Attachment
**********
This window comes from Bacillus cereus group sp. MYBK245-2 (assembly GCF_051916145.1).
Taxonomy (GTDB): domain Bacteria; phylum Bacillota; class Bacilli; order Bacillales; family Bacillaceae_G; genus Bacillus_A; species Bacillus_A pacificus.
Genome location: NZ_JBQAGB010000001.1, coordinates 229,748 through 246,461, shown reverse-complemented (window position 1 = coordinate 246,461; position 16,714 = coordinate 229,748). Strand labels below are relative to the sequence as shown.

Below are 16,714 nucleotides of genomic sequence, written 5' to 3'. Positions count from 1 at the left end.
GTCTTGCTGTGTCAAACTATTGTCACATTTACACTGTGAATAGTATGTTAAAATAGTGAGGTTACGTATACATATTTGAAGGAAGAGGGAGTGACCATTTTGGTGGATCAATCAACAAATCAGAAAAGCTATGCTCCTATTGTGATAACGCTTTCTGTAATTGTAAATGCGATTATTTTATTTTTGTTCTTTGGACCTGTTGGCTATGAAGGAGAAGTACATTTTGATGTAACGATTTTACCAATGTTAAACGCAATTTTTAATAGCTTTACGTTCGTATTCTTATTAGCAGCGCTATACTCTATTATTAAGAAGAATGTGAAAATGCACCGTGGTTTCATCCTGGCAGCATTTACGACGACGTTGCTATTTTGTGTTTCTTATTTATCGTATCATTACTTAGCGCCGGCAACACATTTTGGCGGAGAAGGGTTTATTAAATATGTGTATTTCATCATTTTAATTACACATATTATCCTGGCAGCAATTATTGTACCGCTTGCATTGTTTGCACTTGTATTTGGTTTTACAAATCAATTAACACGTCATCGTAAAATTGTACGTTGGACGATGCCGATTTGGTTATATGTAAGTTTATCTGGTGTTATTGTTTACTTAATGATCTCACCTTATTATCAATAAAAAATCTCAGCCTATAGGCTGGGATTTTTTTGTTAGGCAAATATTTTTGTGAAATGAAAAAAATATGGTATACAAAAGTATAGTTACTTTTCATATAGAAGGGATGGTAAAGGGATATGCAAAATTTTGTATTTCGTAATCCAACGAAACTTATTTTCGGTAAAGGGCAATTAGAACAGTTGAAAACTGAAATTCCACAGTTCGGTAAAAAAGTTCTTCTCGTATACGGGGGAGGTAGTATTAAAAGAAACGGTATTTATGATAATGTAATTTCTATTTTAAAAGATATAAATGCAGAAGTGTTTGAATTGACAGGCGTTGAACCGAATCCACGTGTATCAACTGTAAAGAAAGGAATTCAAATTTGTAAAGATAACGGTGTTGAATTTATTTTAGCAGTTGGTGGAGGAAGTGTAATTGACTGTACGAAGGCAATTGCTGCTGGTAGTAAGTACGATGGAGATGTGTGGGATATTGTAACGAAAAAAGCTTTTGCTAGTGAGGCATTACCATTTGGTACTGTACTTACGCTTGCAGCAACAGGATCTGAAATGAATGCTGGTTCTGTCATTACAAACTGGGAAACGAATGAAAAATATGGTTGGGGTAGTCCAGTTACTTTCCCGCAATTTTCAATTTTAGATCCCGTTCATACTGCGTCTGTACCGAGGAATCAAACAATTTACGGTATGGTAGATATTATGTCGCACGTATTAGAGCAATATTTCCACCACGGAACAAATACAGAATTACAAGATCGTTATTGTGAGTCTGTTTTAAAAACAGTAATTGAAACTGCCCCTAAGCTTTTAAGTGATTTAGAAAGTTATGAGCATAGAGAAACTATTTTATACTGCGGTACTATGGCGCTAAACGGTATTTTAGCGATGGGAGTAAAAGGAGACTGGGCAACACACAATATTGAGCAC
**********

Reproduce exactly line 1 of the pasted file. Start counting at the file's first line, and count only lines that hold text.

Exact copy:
This window comes from Bacillus cereus group sp. MYBK245-2 (assembly GCF_051916145.1).